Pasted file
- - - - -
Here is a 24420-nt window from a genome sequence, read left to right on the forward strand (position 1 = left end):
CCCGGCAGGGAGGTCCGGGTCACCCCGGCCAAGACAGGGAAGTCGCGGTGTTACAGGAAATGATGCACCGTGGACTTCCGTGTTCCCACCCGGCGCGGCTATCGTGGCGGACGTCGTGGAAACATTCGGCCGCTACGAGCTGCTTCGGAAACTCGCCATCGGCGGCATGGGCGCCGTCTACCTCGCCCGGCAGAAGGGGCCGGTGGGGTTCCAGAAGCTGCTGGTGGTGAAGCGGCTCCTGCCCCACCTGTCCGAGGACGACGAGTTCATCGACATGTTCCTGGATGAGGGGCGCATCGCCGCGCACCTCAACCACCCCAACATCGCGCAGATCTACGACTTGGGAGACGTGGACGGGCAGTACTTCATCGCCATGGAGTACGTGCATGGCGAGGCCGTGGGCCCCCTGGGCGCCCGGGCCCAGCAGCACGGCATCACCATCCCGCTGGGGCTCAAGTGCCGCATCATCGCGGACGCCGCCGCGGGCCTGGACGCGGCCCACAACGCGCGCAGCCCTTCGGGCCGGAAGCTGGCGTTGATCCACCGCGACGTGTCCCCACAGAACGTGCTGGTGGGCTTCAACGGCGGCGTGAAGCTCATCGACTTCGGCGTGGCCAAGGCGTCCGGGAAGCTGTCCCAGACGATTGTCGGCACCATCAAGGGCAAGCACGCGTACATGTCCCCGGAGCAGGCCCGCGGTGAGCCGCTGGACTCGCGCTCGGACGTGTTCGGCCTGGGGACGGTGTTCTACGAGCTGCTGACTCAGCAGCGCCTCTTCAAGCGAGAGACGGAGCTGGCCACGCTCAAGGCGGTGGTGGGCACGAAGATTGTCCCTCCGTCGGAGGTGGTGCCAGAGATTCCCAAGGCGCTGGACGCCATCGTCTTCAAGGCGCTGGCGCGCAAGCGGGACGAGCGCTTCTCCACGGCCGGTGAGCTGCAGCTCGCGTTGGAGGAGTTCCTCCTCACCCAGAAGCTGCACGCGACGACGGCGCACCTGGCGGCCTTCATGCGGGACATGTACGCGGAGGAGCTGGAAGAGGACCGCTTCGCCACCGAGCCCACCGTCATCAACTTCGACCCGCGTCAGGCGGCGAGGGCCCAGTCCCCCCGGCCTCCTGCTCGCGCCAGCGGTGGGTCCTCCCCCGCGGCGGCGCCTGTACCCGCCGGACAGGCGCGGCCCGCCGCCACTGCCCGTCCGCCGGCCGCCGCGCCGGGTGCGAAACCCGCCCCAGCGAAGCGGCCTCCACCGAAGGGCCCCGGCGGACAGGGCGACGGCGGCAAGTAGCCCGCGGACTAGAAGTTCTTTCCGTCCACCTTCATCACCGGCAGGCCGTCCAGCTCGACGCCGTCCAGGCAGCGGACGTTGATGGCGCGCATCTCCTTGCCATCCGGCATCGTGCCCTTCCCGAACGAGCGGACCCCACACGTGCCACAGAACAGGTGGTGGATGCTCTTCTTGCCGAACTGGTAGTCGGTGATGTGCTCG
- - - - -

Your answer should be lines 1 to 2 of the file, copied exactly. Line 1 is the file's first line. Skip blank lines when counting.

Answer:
Here is a 24420-nt window from a genome sequence, read left to right on the forward strand (position 1 = left end):
CCCGGCAGGGAGGTCCGGGTCACCCCGGCCAAGACAGGGAAGTCGCGGTGTTACAGGAAATGATGCACCGTGGACTTCCGTGTTCCCACCCGGCGCGGCTATCGTGGCGGACGTCGTGGAAACATTCGGCCGCTACGAGCTGCTTCGGAAACTCGCCATCGGCGGCATGGGCGCCGTCTACCTCGCCCGGCAGAAGGGGCCGGTGGGGTTCCAGAAGCTGCTGGTGGTGAAGCGGCTCCTGCCCCACCTGTCCGAGGACGACGAGTTCATCGACATGTTCCTGGATGAGGGGCGCATCGCCGCGCACCTCAACCACCCCAACATCGCGCAGATCTACGACTTGGGAGACGTGGACGGGCAGTACTTCATCGCCATGGAGTACGTGCATGGCGAGGCCGTGGGCCCCCTGGGCGCCCGGGCCCAGCAGCACGGCATCACCATCCCGCTGGGGCTCAAGTGCCGCATCATCGCGGACGCCGCCGCGGGCCTGGACGCGGCCCACAACGCGCGCAGCCCTTCGGGCCGGAAGCTGGCGTTGATCCACCGCGACGTGTCCCCACAGAACGTGCTGGTGGGCTTCAACGGCGGCGTGAAGCTCATCGACTTCGGCGTGGCCAAGGCGTCCGGGAAGCTGTCCCAGACGATTGTCGGCACCATCAAGGGCAAGCACGCGTACATGTCCCCGGAGCAGGCCCGCGGTGAGCCGCTGGACTCGCGCTCGGACGTGTTCGGCCTGGGGACGGTGTTCTACGAGCTGCTGACTCAGCAGCGCCTCTTCAAGCGAGAGACGGAGCTGGCCACGCTCAAGGCGGTGGTGGGCACGAAGATTGTCCCTCCGTCGGAGGTGGTGCCAGAGATTCCCAAGGCGCTGGACGCCATCGTCTTCAAGGCGCTGGCGCGCAAGCGGGACGAGCGCTTCTCCACGGCCGGTGAGCTGCAGCTCGCGTTGGAGGAGTTCCTCCTCACCCAGAAGCTGCACGCGACGACGGCGCACCTGGCGGCCTTCATGCGGGACATGTACGCGGAGGAGCTGGAAGAGGACCGCTTCGCCACCGAGCCCACCGTCATCAACTTCGACCCGCGTCAGGCGGCGAGGGCCCAGTCCCCCCGGCCTCCTGCTCGCGCCAGCGGTGGGTCCTCCCCCGCGGCGGCGCCTGTACCCGCCGGACAGGCGCGGCCCGCCGCCACTGCCCGTCCGCCGGCCGCCGCGCCGGGTGCGAAACCCGCCCCAGCGAAGCGGCCTCCACCGAAGGGCCCCGGCGGACAGGGCGACGGCGGCAAGTAGCCCGCGGACTAGAAGTTCTTTCCGTCCACCTTCATCACCGGCAGGCCGTCCAGCTCGACGCCGTCCAGGCAGCGGACGTTGATGGCGCGCATCTCCTTGCCATCCGGCATCGTGCCCTTCCCGAACGAGCGGACCCCACACGTGCCACAGAACAGGTGGTGGATGCTCTTCTTGCCGAACTGGTAGTCGGTGATGTGCTCG